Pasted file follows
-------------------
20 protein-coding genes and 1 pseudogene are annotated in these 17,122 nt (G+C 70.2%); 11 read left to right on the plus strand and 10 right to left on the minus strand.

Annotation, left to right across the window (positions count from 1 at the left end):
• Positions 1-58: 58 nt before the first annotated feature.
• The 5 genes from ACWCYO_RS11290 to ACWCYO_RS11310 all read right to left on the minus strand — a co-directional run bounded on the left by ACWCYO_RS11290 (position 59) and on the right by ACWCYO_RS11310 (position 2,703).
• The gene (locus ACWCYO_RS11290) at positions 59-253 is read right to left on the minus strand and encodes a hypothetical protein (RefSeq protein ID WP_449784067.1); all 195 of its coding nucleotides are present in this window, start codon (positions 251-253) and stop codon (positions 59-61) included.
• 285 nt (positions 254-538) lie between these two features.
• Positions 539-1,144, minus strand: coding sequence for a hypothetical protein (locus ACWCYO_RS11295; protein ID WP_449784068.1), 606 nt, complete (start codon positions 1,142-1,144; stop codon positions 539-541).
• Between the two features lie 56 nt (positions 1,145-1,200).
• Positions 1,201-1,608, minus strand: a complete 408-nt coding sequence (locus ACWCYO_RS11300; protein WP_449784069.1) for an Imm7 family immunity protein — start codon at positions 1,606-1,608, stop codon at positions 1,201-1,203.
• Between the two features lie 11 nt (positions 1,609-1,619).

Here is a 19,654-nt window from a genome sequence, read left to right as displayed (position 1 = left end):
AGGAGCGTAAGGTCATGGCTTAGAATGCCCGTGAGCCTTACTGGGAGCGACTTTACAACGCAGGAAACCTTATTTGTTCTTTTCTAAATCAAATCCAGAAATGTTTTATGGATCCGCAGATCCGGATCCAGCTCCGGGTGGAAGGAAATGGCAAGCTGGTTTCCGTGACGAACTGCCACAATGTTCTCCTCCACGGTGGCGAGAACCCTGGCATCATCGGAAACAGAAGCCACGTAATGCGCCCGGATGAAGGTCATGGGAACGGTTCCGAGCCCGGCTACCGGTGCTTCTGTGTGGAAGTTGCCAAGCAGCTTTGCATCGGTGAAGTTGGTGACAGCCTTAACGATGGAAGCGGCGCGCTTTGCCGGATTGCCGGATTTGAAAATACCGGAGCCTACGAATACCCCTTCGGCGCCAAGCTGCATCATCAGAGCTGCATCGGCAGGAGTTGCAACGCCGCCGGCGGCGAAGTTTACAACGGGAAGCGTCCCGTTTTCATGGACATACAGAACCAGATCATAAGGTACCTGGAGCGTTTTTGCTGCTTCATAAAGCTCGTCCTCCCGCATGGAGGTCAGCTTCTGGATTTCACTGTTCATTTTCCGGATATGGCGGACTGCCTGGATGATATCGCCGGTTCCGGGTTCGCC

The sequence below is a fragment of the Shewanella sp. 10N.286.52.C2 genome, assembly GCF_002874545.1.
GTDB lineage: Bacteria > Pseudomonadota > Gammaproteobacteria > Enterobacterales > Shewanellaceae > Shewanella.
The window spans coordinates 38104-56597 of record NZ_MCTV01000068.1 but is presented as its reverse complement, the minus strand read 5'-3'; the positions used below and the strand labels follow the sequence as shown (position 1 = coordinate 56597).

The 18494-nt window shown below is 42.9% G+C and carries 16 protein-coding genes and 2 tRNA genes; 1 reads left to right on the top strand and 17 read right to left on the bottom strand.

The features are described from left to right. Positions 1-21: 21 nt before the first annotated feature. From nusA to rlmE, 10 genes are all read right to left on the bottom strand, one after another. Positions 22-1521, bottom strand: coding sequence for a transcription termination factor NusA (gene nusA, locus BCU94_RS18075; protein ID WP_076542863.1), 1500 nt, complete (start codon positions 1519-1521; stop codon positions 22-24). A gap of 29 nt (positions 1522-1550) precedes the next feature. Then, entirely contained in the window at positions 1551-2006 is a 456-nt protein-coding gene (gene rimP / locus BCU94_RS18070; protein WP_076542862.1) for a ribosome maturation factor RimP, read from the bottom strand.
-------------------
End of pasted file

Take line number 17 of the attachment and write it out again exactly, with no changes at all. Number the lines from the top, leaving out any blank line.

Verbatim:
The features are described from left to right. Positions 1-21: 21 nt before the first annotated feature. From nusA to rlmE, 10 genes are all read right to left on the bottom strand, one after another. Positions 22-1521, bottom strand: coding sequence for a transcription termination factor NusA (gene nusA, locus BCU94_RS18075; protein ID WP_076542863.1), 1500 nt, complete (start codon positions 1519-1521; stop codon positions 22-24). A gap of 29 nt (positions 1522-1550) precedes the next feature. Then, entirely contained in the window at positions 1551-2006 is a 456-nt protein-coding gene (gene rimP / locus BCU94_RS18070; protein WP_076542862.1) for a ribosome maturation factor RimP, read from the bottom strand.